Floyd Abrams, Burt Neuborne
Big Money, Low Politics and the High Court… An Exchange of Views, Part II
VTR Date: December 18, 2010
Free speech attorneys Floyd Abrams and Burt Neuborne discuss a recent court decision.
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GUESTS: Floyd Abrams and Burt Neuborne
AIR DATE: 12/18/2010
I’m Richard Heffner, your host on The Open Mind.
And I’ll introduce this second part of our rather unique program series the same way I did the first … noting that today we’re going to do here what basically we haven’t done here for more or less the past half-century…since The Open Mind was only 4 or 5 years old.
We’re going to change what for so long now has been a rather sedate, one-on-one weekly broadcast conversation into instead a much more vigorous exchange of clearly contradictory points of view between two adversaries, though friends and both ardent free speech attorneys.
And I’ll just sort of egg them on.
Now, there are others along the same lines, of course…but what I stated last time as my guests’ first subject was the Supreme Court’s recent Citizens United versus Federal Elections Commission decision that seems, to me at least, clearly to have led to the infusion of so many more scores of millions of dollars into the mid-term Congressional elections just ended, and that promises to lead to money talking ever louder and louder in American politics in the years ahead.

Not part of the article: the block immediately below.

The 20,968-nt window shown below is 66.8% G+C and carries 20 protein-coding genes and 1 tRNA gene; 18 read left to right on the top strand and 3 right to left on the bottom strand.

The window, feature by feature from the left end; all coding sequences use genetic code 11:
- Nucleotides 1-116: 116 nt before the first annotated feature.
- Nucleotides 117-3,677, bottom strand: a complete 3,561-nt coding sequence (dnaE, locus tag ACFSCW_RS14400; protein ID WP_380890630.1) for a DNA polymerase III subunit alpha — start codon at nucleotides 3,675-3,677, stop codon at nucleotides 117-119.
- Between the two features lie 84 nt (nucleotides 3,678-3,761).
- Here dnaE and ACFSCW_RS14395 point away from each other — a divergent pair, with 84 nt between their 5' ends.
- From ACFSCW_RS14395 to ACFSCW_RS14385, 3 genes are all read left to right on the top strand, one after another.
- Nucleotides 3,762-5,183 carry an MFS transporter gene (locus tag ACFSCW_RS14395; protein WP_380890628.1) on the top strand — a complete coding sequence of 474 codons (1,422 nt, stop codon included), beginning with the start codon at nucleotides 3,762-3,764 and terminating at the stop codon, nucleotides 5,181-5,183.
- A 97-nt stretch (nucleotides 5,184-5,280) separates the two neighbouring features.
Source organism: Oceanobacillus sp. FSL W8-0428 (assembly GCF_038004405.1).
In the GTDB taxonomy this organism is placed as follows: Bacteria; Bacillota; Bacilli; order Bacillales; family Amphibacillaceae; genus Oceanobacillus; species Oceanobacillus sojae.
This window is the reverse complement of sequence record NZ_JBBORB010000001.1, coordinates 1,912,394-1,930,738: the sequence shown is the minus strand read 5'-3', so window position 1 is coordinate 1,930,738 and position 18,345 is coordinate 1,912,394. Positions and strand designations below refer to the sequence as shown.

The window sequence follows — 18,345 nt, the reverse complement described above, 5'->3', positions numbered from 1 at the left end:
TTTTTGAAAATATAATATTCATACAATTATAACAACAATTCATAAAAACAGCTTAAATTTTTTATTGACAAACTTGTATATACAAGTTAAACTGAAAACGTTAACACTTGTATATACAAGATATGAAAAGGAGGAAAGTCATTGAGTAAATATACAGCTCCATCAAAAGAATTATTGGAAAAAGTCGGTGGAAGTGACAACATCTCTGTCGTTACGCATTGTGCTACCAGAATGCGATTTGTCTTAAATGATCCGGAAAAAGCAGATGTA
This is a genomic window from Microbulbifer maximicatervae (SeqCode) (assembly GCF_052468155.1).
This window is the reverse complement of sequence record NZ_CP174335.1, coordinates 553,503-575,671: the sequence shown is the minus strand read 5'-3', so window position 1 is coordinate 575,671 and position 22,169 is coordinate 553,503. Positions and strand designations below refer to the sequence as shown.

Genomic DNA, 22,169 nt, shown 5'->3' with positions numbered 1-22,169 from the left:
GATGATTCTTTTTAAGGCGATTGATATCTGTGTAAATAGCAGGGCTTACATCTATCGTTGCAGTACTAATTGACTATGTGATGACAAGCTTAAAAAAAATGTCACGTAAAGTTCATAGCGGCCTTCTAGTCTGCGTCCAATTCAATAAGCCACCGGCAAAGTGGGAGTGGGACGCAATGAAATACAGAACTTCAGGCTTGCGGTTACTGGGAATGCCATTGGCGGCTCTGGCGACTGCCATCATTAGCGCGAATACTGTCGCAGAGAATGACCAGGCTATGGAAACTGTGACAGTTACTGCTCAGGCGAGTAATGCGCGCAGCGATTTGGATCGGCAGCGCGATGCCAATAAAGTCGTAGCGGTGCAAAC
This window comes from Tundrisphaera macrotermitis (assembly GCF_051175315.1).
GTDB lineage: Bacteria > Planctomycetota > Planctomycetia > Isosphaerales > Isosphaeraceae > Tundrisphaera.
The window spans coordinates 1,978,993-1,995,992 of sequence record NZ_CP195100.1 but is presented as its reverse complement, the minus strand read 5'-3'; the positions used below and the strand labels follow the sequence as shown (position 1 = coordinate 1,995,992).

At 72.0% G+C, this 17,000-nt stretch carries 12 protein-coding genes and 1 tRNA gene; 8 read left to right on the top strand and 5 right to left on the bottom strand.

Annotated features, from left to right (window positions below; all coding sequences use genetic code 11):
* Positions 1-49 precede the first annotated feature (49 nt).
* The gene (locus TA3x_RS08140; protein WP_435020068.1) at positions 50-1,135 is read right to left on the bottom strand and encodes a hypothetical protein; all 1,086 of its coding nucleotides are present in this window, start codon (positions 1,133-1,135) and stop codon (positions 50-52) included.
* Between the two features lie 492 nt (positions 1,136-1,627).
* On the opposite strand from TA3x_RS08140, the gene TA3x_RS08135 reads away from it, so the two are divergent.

I had, of course, discussed Citizens United before at this table … but one-by-one with each of today’s guests.
First — indeed, even before the Supreme Court of the United States decided the case — with Floyd Abrams, the brilliant constitutional attorney famed for his many successful defenses of Americans’ free rights … free speech rights under the First Amendment to the Constitution.
Thereafter, Floyd was one of those who actually prevailed in court in Citizens United.
Then, after the Supreme Court’s fateful 5 to 4 decision, I spoke with today’s other guest, another noted free speech attorney, Burt Neuborne, Professor of Civil Liberties and Legal Director of the Brennan Center at New York University Law School. Burt’s negative thinking about money not only talking but having a constitutional right to free speech clearly didn’t prevail in court in Citizens United.
I began the exchange between these two friends of mine by turning first to Floyd, here in mid-November 2010, and asking whether last week’s first national electoral experience that we Americans have shared since his Supreme Court victory really left him feeling more sanguine about America’s national political life…and the First Amendment.
Well, we went on from there, and I suggest now we pick up where we left off. Where did we leave off … Burt …